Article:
Forum for Science, Industry and Business

Sponsored by:     3M 
Search our Site:

 

Fingerprints provide clues to more than just identity

11.08.2008
Fingerprints can reveal critical evidence, as well as an identity, with the use of a new technology developed at Purdue University that detects trace amounts of explosives, drugs or other materials left behind in the prints.

The new technology also can distinguish between overlapping fingerprints left by different individuals - a difficult task for current optical forensic methods.

A team led by R. Graham Cooks, Purdue's Henry Bohn Hass Distinguished Professor of Analytical Chemistry, has created a tool that reads and provides an image of a fingerprint's chemical signature. The technology can be used to determine what a person recently handled.

"The classic example of a fingerprint is an ink imprint showing the unique swirls and loops used for identification, but fingerprints also leave behind a unique distribution of molecular compounds," Cooks said. "Some of the residues left behind are from naturally occurring compounds in the skin and some are from other surfaces or materials a person has touched."

The team's research will be detailed in a paper published in Friday's (Aug. 8) issue of Science.

Demian R. Ifa, a Purdue postdoctoral researcher and the paper's lead author, said the technology also can easily uncover fingerprints buried beneath others.

"Because the distribution of compounds found in each fingerprint can be unique, we also can use this technology to pull one fingerprint out from beneath layers of other fingerprints," Ifa said. "By looking for compounds we know to be present in a certain fingerprint, we can separate it from the others and obtain a crystal clear image of that fingerprint. The image could then be used with fingerprint recognition software to identify an individual."

Researchers examined fingerprints in situ or lifted them from different surfaces such as glass, metal and plastic using common clear plastic tape. They then analyzed them with a mass spectrometry technique developed in Cooks' lab.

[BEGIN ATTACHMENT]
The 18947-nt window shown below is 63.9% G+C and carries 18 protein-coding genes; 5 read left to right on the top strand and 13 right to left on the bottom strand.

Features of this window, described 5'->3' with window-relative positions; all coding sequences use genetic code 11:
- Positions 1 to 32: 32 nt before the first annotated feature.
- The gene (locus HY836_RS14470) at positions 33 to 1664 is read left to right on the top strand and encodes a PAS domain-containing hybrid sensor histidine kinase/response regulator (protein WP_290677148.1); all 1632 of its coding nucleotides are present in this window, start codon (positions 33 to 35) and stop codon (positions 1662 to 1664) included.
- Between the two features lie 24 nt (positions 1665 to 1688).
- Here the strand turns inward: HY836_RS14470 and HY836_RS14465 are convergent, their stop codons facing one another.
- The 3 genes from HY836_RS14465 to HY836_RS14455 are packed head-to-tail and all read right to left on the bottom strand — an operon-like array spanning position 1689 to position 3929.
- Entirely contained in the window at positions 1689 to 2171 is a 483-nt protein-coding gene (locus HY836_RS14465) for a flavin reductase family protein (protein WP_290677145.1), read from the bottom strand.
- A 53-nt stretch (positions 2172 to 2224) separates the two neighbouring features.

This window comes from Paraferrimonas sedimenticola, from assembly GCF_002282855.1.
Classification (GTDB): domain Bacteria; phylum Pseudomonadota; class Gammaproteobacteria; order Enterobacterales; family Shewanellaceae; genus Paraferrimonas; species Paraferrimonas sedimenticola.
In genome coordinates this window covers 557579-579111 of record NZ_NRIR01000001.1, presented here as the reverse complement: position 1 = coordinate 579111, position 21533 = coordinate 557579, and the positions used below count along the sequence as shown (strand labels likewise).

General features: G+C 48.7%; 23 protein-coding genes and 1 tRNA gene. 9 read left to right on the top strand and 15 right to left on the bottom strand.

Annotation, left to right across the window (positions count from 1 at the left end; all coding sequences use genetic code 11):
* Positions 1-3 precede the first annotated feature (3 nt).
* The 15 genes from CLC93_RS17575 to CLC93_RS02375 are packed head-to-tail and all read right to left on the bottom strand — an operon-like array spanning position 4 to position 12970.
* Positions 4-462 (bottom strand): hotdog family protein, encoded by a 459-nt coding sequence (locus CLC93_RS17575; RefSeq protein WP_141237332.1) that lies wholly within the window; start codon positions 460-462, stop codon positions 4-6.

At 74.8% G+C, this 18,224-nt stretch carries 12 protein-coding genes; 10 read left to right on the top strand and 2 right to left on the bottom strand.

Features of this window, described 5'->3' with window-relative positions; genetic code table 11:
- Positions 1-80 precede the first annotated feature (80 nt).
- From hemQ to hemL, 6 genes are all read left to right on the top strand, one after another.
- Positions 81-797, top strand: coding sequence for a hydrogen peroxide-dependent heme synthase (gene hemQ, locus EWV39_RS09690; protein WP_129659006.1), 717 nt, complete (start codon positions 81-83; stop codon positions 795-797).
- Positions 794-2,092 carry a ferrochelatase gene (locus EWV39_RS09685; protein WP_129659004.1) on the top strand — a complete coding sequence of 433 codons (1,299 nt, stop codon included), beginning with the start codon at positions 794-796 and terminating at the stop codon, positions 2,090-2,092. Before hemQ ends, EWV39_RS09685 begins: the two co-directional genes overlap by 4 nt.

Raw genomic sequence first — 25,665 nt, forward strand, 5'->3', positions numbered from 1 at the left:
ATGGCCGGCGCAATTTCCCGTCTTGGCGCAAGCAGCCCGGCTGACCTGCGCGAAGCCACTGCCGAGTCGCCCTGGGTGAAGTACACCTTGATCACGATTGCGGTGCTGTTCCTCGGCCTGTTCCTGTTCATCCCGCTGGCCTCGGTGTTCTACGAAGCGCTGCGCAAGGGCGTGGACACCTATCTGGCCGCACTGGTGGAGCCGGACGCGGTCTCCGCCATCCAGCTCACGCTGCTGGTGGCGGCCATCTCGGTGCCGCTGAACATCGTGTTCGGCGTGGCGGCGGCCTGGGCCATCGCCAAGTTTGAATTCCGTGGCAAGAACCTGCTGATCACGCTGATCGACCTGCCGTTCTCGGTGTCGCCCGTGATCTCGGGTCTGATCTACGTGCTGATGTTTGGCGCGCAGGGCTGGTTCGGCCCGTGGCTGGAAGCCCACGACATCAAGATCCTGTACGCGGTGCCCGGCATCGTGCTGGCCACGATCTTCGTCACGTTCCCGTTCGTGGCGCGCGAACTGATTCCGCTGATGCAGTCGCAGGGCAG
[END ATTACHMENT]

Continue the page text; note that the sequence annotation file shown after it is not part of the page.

Mass spectrometry works by first turning molecules into ions, or electrically charged versions of themselves, so their masses can be analyzed. Conventional mass spectrometry requires chemical separations, manipulations of samples and containment in a vacuum chamber for ionization and analysis. Cooks' technology performs the ionization step in the air or directly on surfaces outside of the mass spectrometer's vacuum chamber, making the process much faster and more portable, Ifa said.

The Purdue procedure performs the ionization step by spraying a stream of water in the presence of an electric field to create positively charged water droplets. Water molecules in the droplets contain an extra proton and are called ions. When the charged water droplets hit the surface of the sample being tested, they transfer their extra proton to molecules in the sample, turning them into ions. The ionized molecules are then vacuumed into the mass spectrometer to be measured and analyzed.

Researchers placed a section of tape containing a lifted fingerprint on a moving stage in front of the spectrometer. The spectrometer then sprayed small sections of the sample with the charged water droplets, obtaining data for each section and combining the data sets to create an analysis of the sample as a whole, Ifa said. Software was used to map the information and create an image of the fingerprint from the distribution and intensity of selected ions.

Additional co-authors of the paper are Nicholas E. Manicke and Allison L. Dill, graduate students in Purdue's chemistry department.

The research was performed within Purdue's Center for Analytical Instrumentation Development located at the Bindley Biosciences Center in Purdue's Discovery Park.